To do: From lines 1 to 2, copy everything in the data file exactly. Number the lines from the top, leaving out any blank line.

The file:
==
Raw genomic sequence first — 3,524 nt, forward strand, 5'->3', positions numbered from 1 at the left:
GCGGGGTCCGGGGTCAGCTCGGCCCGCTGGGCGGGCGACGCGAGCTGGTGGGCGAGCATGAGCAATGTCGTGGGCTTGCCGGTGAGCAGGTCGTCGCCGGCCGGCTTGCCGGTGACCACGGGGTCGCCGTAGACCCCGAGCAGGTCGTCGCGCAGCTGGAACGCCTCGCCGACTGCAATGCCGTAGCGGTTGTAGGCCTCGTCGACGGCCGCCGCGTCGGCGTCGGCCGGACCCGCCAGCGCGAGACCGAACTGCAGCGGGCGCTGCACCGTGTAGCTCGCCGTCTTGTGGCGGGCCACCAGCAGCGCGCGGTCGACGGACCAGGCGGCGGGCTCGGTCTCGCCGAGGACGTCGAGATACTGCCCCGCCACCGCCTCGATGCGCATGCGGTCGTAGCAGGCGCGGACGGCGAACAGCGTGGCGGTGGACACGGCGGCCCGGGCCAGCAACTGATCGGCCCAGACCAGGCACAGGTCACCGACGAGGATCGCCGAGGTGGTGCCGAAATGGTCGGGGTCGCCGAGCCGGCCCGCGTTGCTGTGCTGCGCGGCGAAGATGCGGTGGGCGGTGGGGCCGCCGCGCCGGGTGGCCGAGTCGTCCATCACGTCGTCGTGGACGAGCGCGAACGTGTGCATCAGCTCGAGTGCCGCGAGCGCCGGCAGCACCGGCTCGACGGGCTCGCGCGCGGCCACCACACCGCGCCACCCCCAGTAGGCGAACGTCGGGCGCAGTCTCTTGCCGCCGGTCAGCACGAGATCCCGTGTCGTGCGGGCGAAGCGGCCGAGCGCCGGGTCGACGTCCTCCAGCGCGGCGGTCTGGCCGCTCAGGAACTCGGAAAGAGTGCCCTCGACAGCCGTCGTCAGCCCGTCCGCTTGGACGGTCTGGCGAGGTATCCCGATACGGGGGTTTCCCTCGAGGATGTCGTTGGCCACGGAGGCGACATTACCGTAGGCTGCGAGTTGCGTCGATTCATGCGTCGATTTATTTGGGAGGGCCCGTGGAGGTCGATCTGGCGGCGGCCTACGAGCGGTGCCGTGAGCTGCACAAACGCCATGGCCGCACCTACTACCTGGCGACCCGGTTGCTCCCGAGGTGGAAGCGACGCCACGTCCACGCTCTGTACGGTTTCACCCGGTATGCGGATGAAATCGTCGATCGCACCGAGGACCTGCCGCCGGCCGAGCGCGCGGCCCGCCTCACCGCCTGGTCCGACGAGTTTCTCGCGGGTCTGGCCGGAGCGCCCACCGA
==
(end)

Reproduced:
Raw genomic sequence first — 3,524 nt, forward strand, 5'->3', positions numbered from 1 at the left:
GCGGGGTCCGGGGTCAGCTCGGCCCGCTGGGCGGGCGACGCGAGCTGGTGGGCGAGCATGAGCAATGTCGTGGGCTTGCCGGTGAGCAGGTCGTCGCCGGCCGGCTTGCCGGTGACCACGGGGTCGCCGTAGACCCCGAGCAGGTCGTCGCGCAGCTGGAACGCCTCGCCGACTGCAATGCCGTAGCGGTTGTAGGCCTCGTCGACGGCCGCCGCGTCGGCGTCGGCCGGACCCGCCAGCGCGAGACCGAACTGCAGCGGGCGCTGCACCGTGTAGCTCGCCGTCTTGTGGCGGGCCACCAGCAGCGCGCGGTCGACGGACCAGGCGGCGGGCTCGGTCTCGCCGAGGACGTCGAGATACTGCCCCGCCACCGCCTCGATGCGCATGCGGTCGTAGCAGGCGCGGACGGCGAACAGCGTGGCGGTGGACACGGCGGCCCGGGCCAGCAACTGATCGGCCCAGACCAGGCACAGGTCACCGACGAGGATCGCCGAGGTGGTGCCGAAATGGTCGGGGTCGCCGAGCCGGCCCGCGTTGCTGTGCTGCGCGGCGAAGATGCGGTGGGCGGTGGGGCCGCCGCGCCGGGTGGCCGAGTCGTCCATCACGTCGTCGTGGACGAGCGCGAACGTGTGCATCAGCTCGAGTGCCGCGAGCGCCGGCAGCACCGGCTCGACGGGCTCGCGCGCGGCCACCACACCGCGCCACCCCCAGTAGGCGAACGTCGGGCGCAGTCTCTTGCCGCCGGTCAGCACGAGATCCCGTGTCGTGCGGGCGAAGCGGCCGAGCGCCGGGTCGACGTCCTCCAGCGCGGCGGTCTGGCCGCTCAGGAACTCGGAAAGAGTGCCCTCGACAGCCGTCGTCAGCCCGTCCGCTTGGACGGTCTGGCGAGGTATCCCGATACGGGGGTTTCCCTCGAGGATGTCGTTGGCCACGGAGGCGACATTACCGTAGGCTGCGAGTTGCGTCGATTCATGCGTCGATTTATTTGGGAGGGCCCGTGGAGGTCGATCTGGCGGCGGCCTACGAGCGGTGCCGTGAGCTGCACAAACGCCATGGCCGCACCTACTACCTGGCGACCCGGTTGCTCCCGAGGTGGAAGCGACGCCACGTCCACGCTCTGTACGGTTTCACCCGGTATGCGGATGAAATCGTCGATCGCACCGAGGACCTGCCGCCGGCCGAGCGCGCGGCCCGCCTCACCGCCTGGTCCGACGAGTTTCTCGCGGGTCTGGCCGGAGCGCCCACCGA